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    Thank You to Members of K-12 Science Adoption Committees
    Posted on 05/29/2019
    Adoption committee members at a meeting

    Thank You to Members of K-12 Science Adoption Committees

    In any curriculum adoption process, members of the adoption committee participate in an extensive process to gather input from diverse stakeholders to thoroughly evaluate and select instructional materials that will best support students. Staff and the School Board want to thank committee members for their investment of wisdom, experience, and time.

    For the 90+ members of the K-12 science adoption committees, teachers, parents, families, and community members applied; all applicants were accepted and invited to participate to bring updated science curricula into the classrooms of 53,000 students and their teachers. Committees were split into three groups: K-5, 6-8, and 9-12. Collectively, committee members dedicated over 70 hours per person to the 14-month long process. The last science curriculum adoption was in 1995 (elementary), 2002 (middle school), and 1997 (high school).

    In this case, individuals with a deep interest in science education were encouraged to join and bring their diverse perspectives to the table. In this collaborative learning space, the goal was to review multiple curricula options to meet the needs of students and are aligned to the Next Generation Science Standards (NGSS).

    With Washington state adopting the NGSS for science education in all public schools, the shift in learning science, based on brain research, has become more inclusive for all students. NGSS learning asks students to explore a phenomenon, explain it, and understand why it happens from a science/engineering lens. For example, NGSS learning encourages students to use scientific reasoning and engineering concepts to explain why climate change manifests differently in different parts of the world.

    Angie DiLoreto is a science curriculum developer at the Bellevue School District and has been an educator for the last 20 years. She is a parent of two students in Seattle Public Schools and decided to join the committee as she cares deeply about the science experience of all students, including her own children. She remembers how being a part of the committee required focus, attention to detail, hard work, and collaboration. “The teams of teachers and community members I worked with are consummate professionals… we worked together in teams that rotated so that we could hear a variety of voices and perspectives.”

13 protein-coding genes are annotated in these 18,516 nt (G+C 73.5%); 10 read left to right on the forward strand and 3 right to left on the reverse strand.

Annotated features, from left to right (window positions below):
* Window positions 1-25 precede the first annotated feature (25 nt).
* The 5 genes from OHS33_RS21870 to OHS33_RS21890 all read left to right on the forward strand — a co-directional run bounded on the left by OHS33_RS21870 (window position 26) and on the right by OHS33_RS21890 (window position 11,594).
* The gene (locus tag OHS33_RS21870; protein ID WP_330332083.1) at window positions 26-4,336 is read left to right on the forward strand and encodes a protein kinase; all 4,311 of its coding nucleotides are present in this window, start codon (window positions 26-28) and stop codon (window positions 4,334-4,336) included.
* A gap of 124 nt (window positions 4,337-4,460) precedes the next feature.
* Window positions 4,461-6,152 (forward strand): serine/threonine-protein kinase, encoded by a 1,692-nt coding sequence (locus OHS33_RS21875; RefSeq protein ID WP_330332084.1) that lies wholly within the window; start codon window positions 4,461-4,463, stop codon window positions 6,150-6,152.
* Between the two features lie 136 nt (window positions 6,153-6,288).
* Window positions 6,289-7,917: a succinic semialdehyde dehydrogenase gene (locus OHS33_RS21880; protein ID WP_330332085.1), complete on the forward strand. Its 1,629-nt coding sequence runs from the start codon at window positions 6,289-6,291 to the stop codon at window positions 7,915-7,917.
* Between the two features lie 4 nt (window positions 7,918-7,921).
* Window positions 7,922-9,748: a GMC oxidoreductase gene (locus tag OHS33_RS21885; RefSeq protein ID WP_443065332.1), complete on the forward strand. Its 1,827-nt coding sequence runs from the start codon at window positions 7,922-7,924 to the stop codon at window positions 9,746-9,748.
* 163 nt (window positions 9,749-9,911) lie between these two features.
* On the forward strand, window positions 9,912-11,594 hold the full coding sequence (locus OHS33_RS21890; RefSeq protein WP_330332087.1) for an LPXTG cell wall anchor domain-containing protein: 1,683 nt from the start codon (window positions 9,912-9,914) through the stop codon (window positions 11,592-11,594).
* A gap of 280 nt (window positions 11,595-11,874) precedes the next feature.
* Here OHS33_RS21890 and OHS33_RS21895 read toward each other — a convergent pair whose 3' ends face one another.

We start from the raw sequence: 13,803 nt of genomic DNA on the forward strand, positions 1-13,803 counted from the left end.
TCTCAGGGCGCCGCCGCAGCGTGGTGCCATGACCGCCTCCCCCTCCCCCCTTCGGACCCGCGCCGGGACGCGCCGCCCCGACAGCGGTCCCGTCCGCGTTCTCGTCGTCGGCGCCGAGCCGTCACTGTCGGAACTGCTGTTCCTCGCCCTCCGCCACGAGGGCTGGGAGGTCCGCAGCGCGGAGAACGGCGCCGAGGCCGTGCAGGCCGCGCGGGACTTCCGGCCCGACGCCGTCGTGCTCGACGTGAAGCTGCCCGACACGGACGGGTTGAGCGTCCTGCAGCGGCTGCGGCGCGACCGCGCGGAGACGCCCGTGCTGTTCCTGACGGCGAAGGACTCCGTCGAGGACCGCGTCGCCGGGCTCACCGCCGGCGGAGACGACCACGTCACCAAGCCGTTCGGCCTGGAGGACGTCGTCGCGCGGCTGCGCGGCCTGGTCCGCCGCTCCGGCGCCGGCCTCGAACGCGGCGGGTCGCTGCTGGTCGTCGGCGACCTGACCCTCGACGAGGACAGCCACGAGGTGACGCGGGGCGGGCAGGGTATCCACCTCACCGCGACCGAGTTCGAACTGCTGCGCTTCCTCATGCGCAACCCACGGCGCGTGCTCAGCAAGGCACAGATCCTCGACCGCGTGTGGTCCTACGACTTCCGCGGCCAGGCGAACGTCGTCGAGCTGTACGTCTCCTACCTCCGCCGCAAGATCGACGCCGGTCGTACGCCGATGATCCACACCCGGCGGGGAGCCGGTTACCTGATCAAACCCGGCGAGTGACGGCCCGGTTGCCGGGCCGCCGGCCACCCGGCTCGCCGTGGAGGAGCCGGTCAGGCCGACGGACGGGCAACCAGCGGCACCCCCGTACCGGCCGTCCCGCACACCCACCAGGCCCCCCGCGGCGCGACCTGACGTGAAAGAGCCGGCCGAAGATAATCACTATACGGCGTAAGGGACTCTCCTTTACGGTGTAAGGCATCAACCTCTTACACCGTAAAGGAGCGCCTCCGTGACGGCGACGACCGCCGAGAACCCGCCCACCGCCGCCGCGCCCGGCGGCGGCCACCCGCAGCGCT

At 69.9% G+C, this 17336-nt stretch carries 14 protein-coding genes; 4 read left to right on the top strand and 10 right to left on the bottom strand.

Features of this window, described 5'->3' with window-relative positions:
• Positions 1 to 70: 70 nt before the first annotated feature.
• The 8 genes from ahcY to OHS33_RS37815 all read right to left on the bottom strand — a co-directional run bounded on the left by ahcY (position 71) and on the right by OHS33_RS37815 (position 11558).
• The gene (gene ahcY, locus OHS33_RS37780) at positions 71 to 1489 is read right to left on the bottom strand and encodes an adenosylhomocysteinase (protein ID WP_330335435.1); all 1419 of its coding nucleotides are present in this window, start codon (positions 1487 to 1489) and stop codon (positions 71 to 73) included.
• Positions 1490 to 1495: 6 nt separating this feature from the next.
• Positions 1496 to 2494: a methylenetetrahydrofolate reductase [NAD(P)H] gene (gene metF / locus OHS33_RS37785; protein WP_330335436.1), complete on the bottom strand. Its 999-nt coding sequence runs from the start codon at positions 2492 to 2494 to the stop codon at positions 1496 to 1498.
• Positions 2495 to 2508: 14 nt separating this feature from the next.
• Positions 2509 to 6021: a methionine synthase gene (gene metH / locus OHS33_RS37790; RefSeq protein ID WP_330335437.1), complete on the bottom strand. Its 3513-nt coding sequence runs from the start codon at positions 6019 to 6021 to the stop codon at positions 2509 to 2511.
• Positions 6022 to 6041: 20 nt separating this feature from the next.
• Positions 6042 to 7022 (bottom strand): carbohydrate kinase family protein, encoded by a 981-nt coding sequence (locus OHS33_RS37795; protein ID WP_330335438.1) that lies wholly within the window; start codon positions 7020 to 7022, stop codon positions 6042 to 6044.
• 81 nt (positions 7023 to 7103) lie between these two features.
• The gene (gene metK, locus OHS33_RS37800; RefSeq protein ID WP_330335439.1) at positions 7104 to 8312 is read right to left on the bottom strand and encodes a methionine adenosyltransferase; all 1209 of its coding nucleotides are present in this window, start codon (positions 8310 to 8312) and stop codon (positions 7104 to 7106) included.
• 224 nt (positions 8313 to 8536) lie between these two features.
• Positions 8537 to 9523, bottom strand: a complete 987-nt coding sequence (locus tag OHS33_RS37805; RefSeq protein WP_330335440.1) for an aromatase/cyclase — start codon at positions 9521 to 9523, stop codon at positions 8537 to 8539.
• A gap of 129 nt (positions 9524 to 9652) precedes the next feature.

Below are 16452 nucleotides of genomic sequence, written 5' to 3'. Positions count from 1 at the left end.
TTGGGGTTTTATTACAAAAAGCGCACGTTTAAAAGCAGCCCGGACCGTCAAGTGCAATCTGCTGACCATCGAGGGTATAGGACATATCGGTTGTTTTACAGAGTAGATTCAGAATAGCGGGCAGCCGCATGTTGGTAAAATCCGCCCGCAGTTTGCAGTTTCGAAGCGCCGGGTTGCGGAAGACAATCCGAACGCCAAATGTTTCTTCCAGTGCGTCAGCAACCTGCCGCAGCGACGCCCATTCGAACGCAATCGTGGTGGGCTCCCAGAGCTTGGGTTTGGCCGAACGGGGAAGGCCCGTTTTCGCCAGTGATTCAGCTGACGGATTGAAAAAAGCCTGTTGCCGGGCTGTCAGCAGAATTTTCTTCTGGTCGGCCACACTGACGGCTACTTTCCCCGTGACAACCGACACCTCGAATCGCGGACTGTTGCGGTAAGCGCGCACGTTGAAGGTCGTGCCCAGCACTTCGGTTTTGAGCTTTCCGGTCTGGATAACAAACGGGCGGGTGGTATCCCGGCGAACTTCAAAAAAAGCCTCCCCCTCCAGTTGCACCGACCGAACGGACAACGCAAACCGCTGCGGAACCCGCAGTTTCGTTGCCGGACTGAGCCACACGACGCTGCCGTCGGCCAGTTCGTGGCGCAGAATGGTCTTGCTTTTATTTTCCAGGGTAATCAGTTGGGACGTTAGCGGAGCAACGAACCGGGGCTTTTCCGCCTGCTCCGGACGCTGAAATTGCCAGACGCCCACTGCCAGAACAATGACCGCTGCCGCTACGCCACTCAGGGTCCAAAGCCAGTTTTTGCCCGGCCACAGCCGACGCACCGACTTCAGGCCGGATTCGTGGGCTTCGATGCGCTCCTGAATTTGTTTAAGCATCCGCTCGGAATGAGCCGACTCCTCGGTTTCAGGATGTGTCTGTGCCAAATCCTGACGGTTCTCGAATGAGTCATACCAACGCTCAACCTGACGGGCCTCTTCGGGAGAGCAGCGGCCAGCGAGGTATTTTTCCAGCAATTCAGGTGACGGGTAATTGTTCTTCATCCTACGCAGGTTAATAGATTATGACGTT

Committee members, including students, spent hours and days building a rubric to analyze the instructional material candidates, poring over textbooks and curricula to determine whether they were aligned to NGSS, and sometimes, getting into intense discussions on whether the materials met racial equity standards.

    “We noticed that one of the candidates included introductions to the lessons by a woman scientist of color,” says Matt Collins, who holds a Ph.D. in Biochemistry and has a career background in educational technology. Collins emphasizes, “We’re all used to seeing a white male scientist. It’s so important that all our students can see that anyone can become a scientist, and that our students of color can visualize themselves as one day making a huge impact.”

    Nina Arens is the education coordinator for the Living Computers Museum and Labs and has worked in the STEM field for a decade. She found the process educational. “The quality of our collaboration was high. I was surrounded by peers that were engineers, professors, students, a surgeon. We all knew the stakes were high.” Arens joined the grade 9-12 committee because she wanted to see more students challenged by their science education. “It would be great to see more students inspired and say, ‘I want to do this.’”

    Marni Campbell, principal at Robert Eagle Staff Middle School joined the grade 6-8 committee and has been an educator for 20 years. “I’m passionate about closing gaps, science, and middle school education.” As part of the committee, she reviewed the field test data. “Teachers who field tested provided thoughtful comments from the field that were critical. Students took surveys, and that was very important for us. It was a well-thought-out process.”

    As a school leader, Campbell believes, “This moment in science education is about equity and excellence. When we say equity, it’s about providing access to the highest possible learning and materials. As for excellence, it’s about ensuring especially in middle school that we nurture students in high-level learning. In high school, it’s about providing exceptional, grounded learning for students to get on a science pathway.”

    As part of their final responsibilities, the members of the committees thoroughly analyzed, deliberated, and reached consensus on their selections and forwarded their final recommendations to the School Board. The Board will officially vote on three proposed adoptions tonight at the Regular Board Meeting, May 29. View the board meeting agenda.

    Read more about the K-12 science adoption process and adoption resources.